This was the Soviet Union against the world and the moral precepts which guide human relations among people everywhere. It was an act of barbarism, born of a society which wantonly disregards individual rights, and the value of human life, and seeks constantly to expand and dominate other nations. They deny the deed, but in their conflicting and misleading protestations, the Soviets reveal that, yes, shooting down a plane—even one with hundreds of innocent men, women, children, and babies—is a part of their normal procedure if that plane is in what they claim as their airspace. They owe the world an apology and an offer to join the rest of the world in working out a system to protect against this ever happening again. Address to the Nation, September 5, 1983.

Iran Air Flight 655

Five years later, on July 3, 1988, flying from Iran to Dubai, Iran Air Flight 655 was shot down by a U.S. Navy guided missile cruiser, the USS Vincennes. All 290 people on board were killed. The USS Vincennes was inside Iranian territorial waters at the time of the incident, and the plane was inside Iranian airspace. Unlike Korean Air Lines Flight 007, the Iranian airliner did not fly off course or make any other mistake. It was transmitting a friend-or-foe identification code for a civilian aircraft, and it was in English-language radio contact with civil flight control at all times.

The USS Vincennes mistook the plane for an Iranian fighter jet on an attack run. This misinterpretation arose because the flight originated from an airport that served as both a military airbase and as a commercial airport (like Honolulu Airport). Moreover, the Vincennes was, at the time, involved in a gun battle with Iranian patrol craft. The U.S. warship tried unsuccessfully to contact the approaching aircraft four times on the military emergency frequency and three times on the civilian emergency frequency, but never on air traffic control frequencies. Thus, even if Iran and the circumstances were partially to blame, the U.S. Navy undoubtedly made a mistake borne of faulty procedures. When you make a mistake and accidentally kill hundreds of civilians, you owe the world an apology and an offer to join the rest of the world in working out a system to protect against this ever happening again.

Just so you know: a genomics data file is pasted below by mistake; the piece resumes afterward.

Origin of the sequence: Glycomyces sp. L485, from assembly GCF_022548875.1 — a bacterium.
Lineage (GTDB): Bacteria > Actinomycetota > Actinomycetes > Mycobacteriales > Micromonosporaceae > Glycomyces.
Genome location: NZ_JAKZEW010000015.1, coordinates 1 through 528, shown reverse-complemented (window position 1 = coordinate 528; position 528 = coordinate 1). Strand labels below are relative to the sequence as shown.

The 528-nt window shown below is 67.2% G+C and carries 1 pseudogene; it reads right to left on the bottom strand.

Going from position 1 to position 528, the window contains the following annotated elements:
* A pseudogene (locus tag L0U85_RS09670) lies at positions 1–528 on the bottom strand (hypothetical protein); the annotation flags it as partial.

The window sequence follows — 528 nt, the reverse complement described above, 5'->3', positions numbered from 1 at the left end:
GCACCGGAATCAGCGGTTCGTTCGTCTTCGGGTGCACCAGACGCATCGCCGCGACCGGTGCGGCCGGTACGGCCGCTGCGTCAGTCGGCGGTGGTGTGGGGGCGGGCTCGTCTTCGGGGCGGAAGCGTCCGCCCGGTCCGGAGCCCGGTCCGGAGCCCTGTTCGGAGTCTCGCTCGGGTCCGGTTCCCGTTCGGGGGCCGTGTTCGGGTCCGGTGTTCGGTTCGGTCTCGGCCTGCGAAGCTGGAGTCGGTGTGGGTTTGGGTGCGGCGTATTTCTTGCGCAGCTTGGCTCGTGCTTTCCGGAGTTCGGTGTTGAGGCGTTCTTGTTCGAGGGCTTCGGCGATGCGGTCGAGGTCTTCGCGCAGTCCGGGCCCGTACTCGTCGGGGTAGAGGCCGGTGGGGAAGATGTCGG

However, the United States has never apologized. (Although they have paid compensation.) George H. W. Bush, Vice President at the time, said in response to the issue, “I will never apologize for the United States of America, I don’t care what the facts are.” This is an example of misguided patriotism—of the sort that provokes wars. A nation is bound by the same moral rules as its citizens. If a typical American reversed out of his driveway and ran over a neighbor’s child, he would not say, “I will never apologize for my actions, I don’t care what the facts are.” Instead he would cooperate with any investigation to the fullest extent possible, would express great sorrow and regret, and would apologize, regardless of the facts, because it was his car that did the damage. Mr. Bush was therefore grossly misrepresenting the nature of the American people.

This article is an extract from the book ‘Principles of Good Government’ by Matthew Bransgrove